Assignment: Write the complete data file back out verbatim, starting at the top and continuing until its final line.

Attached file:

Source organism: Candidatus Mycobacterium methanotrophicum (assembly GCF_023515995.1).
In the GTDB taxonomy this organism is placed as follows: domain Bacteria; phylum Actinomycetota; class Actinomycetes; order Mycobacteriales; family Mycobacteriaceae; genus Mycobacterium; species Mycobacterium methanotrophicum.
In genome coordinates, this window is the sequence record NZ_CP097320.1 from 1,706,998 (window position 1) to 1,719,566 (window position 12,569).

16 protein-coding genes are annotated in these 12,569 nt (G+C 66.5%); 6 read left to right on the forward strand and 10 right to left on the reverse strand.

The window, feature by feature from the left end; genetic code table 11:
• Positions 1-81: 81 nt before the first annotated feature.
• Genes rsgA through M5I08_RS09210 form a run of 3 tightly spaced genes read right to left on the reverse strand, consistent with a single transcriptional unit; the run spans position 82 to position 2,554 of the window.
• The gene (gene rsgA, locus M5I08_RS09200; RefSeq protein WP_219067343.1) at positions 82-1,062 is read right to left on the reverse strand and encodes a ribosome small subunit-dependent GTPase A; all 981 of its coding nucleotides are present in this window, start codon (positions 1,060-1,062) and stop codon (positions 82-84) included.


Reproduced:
Source organism: Candidatus Mycobacterium methanotrophicum (assembly GCF_023515995.1).
In the GTDB taxonomy this organism is placed as follows: domain Bacteria; phylum Actinomycetota; class Actinomycetes; order Mycobacteriales; family Mycobacteriaceae; genus Mycobacterium; species Mycobacterium methanotrophicum.
In genome coordinates, this window is the sequence record NZ_CP097320.1 from 1,706,998 (window position 1) to 1,719,566 (window position 12,569).

16 protein-coding genes are annotated in these 12,569 nt (G+C 66.5%); 6 read left to right on the forward strand and 10 right to left on the reverse strand.

The window, feature by feature from the left end; genetic code table 11:
• Positions 1-81: 81 nt before the first annotated feature.
• Genes rsgA through M5I08_RS09210 form a run of 3 tightly spaced genes read right to left on the reverse strand, consistent with a single transcriptional unit; the run spans position 82 to position 2,554 of the window.
• The gene (gene rsgA, locus M5I08_RS09200; RefSeq protein WP_219067343.1) at positions 82-1,062 is read right to left on the reverse strand and encodes a ribosome small subunit-dependent GTPase A; all 981 of its coding nucleotides are present in this window, start codon (positions 1,060-1,062) and stop codon (positions 82-84) included.